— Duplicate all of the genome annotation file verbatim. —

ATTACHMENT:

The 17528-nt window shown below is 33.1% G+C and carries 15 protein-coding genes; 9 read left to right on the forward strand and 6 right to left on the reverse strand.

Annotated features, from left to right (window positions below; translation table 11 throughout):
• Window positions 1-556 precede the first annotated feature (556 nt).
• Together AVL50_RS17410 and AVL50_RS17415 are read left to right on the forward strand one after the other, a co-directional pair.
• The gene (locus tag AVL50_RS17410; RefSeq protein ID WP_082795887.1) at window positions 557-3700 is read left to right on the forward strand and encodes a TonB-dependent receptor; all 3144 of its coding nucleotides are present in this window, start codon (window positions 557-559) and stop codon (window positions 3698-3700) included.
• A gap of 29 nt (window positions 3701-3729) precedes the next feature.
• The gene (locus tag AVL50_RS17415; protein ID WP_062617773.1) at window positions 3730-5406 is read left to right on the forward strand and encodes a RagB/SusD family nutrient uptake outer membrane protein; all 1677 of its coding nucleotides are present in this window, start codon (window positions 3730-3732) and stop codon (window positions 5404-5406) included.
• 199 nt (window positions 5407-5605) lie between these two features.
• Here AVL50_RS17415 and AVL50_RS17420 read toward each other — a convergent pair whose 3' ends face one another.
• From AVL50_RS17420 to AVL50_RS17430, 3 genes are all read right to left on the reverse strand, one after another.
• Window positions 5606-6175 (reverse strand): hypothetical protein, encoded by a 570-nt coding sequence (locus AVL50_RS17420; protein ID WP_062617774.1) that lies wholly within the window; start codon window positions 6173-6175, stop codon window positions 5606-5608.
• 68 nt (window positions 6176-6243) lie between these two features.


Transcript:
The 17528-nt window shown below is 33.1% G+C and carries 15 protein-coding genes; 9 read left to right on the forward strand and 6 right to left on the reverse strand.

Annotated features, from left to right (window positions below; translation table 11 throughout):
• Window positions 1-556 precede the first annotated feature (556 nt).
• Together AVL50_RS17410 and AVL50_RS17415 are read left to right on the forward strand one after the other, a co-directional pair.
• The gene (locus tag AVL50_RS17410; RefSeq protein ID WP_082795887.1) at window positions 557-3700 is read left to right on the forward strand and encodes a TonB-dependent receptor; all 3144 of its coding nucleotides are present in this window, start codon (window positions 557-559) and stop codon (window positions 3698-3700) included.
• A gap of 29 nt (window positions 3701-3729) precedes the next feature.
• The gene (locus tag AVL50_RS17415; protein ID WP_062617773.1) at window positions 3730-5406 is read left to right on the forward strand and encodes a RagB/SusD family nutrient uptake outer membrane protein; all 1677 of its coding nucleotides are present in this window, start codon (window positions 3730-3732) and stop codon (window positions 5404-5406) included.
• 199 nt (window positions 5407-5605) lie between these two features.
• Here AVL50_RS17415 and AVL50_RS17420 read toward each other — a convergent pair whose 3' ends face one another.
• From AVL50_RS17420 to AVL50_RS17430, 3 genes are all read right to left on the reverse strand, one after another.
• Window positions 5606-6175 (reverse strand): hypothetical protein, encoded by a 570-nt coding sequence (locus AVL50_RS17420; protein ID WP_062617774.1) that lies wholly within the window; start codon window positions 6173-6175, stop codon window positions 5606-5608.
• 68 nt (window positions 6176-6243) lie between these two features.